All meaning and none in Royal Wedding looking-glass

LONDON Mon May 2, 2011 9:14am EDT

Workmen clear barriers from the Mall, in London April 30, 2011. REUTERS/Cathal McNaughton

Workmen clear barriers from the Mall, in London April 30, 2011.

Credit: Reuters/Cathal McNaughton

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LONDON (Reuters) - Most of those who watched it -- including even the most arch of anti-monarchists -- agreed on one thing after the Royal Wedding: no one does pomp and pageantry quite like the British.

But after the dresses were put aside, the liveried horses stabled and the last guests waved off from Buckingham Palace, few could agree what the marriage of Prince William, likely future king, to "commoner" Kate Middleton meant for Britain.

There were those who read into the crowds of supporters in London and thousands of street parties nationwide a reinvigoration of the monarchy -- even of Britishness.

Others saw in the handling of the day a sad picture of the state of the United Kingdom.

Many thought it signified nothing at all.

"One over-riding thought watching this magnificent occasion: The British Monarchy is BACK," was the view of chat show host Piers Morgan, who now works for CNN in the United States.

Although overseas media have been seen as more starry-eyed than most over the royal wedding, his was not a lone voice.

"...it marks a sea change for our country," wrote editor Geordie Greig in London's Evening Standard newspaper, "...a much-needed injection of refreshment for the royal family."

Many believe the wedding gave a boost to the British population at a time when the mood of the country, faced with unprecedented cuts to public spending, is at a serious low.

"The cost, including policing and security is expected to have exceeded 20 million pounds," wrote Mick Brown in the right- leaning Telegraph. "The benefit to the spirit of the nation, in an age of increasing cynicism, when Britain's sense of national self-hood has never been more fragile, is incalculable."

SORRY STATE

But for all those who talked about the feel-good factor and pointed to viewing figures that showed some 25 million people in Britain -- nearly half the population -- tuned in to watch, countless others lined up to slam the cost and saw much in the day to support a deeply pessimistic view of Britain.

"On the day of the wedding, this country is undergoing a profound identity crisis," was the headline to Laurie Penny's blog in left-of-centre New Statesmen in which she highlighted a number of arrests made around the wedding, including some pre-emptive arrests made before any protests had taken place.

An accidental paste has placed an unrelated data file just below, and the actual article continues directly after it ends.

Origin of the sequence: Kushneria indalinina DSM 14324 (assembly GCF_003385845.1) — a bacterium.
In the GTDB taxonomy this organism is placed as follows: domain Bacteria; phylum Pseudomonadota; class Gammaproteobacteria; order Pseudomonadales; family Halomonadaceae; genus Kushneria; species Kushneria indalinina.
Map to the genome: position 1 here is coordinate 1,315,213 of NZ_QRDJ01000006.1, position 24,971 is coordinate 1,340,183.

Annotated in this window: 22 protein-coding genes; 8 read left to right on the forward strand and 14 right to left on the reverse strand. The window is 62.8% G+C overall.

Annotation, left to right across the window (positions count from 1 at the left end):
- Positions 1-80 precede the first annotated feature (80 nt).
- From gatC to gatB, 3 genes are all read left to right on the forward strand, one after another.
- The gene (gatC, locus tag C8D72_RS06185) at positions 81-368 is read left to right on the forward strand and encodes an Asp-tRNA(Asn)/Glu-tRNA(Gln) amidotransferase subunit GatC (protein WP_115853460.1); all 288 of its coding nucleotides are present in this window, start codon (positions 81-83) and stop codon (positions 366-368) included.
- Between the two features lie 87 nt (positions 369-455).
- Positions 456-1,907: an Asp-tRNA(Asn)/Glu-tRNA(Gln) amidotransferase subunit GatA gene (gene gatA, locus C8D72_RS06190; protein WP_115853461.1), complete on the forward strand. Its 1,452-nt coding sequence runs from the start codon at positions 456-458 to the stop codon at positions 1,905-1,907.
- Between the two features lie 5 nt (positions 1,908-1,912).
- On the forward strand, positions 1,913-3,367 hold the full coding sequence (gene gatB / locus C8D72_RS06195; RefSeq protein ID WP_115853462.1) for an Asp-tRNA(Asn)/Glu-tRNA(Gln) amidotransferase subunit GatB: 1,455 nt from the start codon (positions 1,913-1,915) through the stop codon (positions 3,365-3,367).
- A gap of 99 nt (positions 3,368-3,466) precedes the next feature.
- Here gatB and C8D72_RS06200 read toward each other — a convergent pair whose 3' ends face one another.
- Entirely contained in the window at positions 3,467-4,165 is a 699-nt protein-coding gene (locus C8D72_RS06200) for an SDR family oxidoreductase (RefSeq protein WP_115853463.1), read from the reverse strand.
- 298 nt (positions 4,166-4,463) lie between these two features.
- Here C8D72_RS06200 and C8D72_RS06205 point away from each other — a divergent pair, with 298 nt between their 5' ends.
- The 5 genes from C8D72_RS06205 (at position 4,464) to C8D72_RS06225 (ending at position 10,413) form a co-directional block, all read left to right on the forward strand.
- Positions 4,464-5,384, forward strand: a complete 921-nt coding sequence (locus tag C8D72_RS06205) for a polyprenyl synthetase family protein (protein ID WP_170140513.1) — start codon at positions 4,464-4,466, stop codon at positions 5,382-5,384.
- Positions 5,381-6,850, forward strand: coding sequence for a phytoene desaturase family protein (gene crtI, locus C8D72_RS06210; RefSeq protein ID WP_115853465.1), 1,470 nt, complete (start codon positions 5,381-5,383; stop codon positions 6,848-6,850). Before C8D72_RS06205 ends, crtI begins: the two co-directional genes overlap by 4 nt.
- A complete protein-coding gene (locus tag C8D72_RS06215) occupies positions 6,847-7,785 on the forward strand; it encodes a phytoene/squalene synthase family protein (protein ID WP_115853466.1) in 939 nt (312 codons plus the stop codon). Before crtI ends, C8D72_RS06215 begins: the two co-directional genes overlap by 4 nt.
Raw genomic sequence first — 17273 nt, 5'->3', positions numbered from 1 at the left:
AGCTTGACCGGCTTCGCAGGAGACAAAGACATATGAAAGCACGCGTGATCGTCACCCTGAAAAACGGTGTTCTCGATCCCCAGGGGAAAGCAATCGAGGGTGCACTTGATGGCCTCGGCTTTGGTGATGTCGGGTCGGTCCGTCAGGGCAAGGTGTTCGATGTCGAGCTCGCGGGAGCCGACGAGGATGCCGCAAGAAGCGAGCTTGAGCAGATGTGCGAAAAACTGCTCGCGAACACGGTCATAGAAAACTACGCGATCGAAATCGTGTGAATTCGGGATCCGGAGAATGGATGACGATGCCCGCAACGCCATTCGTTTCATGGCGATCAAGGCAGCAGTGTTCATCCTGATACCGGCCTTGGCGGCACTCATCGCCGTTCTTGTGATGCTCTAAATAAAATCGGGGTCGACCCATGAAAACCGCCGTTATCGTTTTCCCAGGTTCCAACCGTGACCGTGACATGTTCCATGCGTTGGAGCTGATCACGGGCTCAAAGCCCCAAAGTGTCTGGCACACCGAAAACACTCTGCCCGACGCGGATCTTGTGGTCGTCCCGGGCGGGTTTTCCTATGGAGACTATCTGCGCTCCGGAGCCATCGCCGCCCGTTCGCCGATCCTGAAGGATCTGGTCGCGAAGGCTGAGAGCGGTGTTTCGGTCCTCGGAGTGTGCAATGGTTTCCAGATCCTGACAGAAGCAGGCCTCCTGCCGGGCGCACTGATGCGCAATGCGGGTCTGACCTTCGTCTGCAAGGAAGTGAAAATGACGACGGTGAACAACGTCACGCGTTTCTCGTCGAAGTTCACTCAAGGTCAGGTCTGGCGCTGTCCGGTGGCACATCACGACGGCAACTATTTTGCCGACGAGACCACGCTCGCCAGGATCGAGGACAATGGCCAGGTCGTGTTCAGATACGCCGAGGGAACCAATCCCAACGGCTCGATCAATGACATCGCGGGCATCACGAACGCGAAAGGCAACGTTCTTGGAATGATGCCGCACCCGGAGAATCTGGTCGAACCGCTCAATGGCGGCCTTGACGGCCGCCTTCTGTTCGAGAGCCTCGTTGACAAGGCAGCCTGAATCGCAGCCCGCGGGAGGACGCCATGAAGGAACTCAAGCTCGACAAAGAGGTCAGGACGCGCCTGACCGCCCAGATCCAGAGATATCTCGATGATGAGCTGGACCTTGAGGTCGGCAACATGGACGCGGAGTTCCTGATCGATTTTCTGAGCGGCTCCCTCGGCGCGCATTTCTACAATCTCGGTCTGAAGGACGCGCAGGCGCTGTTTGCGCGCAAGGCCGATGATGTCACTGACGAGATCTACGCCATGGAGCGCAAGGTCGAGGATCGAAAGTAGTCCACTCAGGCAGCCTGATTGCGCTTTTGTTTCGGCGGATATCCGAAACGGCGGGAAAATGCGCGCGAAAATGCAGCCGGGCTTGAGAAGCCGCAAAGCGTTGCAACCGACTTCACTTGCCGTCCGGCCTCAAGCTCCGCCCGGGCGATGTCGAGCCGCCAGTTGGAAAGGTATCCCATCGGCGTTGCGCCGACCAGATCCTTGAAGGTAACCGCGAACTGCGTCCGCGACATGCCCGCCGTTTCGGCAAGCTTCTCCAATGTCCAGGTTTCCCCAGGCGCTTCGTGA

"So this is England, on the 29th of April, 2011," Penny wrote. "The marriage of the heir to an archaic and largely powerless royal dynasty is celebrated with pomp and circumstance, whilst dissent of any kind is suppressed on the smallest pretext, or none."

Republic, a group that campaigns for a democratic alternative to monarchy, said more than one thousand people attended its "Not the royal wedding party" on Friday.

NO CHANGE PLEASE, WE'RE BRITISH

Britain has had a constitutional monarchy since the eighteenth century, although rule by kings and queens stretches back many more centuries.

During that time, the country took a republican form just once: the 11 years that followed the English civil war and execution of King Charles I in the seventeenth century.

Even though half of Britons said before the wedding they had little or no interest in Friday's piece of pomp, there is limited appetite for another attempt at replacing the monarchy.

In fact, though the popularity of certain members of the royal household have waxed and waned over the years, it would be wrong to say the monarchy is "back" because it has never really gone away.

A survey conducted by pollsters Ipsos MORI last month for Reuters showed that three-quarters of Britons favoured the country remaining a monarchy, a figure that has barely changed for the past 20 years or more.

If Friday's nuptials were neither a shot in the arm for the royal family nor their death knell, then perhaps the day will go down in history as simply a finely orchestrated wedding celebrated and watched avidly around the world.

As the left-leaning Guardian newspaper wrote in its editorial: "The wedding was not a looking-glass event, reflecting the infantilisation of a subject nation. It was a well-managed show on which the curtain rose and then fell. The circus came and went. It did not change anything."

(Editing by Sonya Hepinstall)

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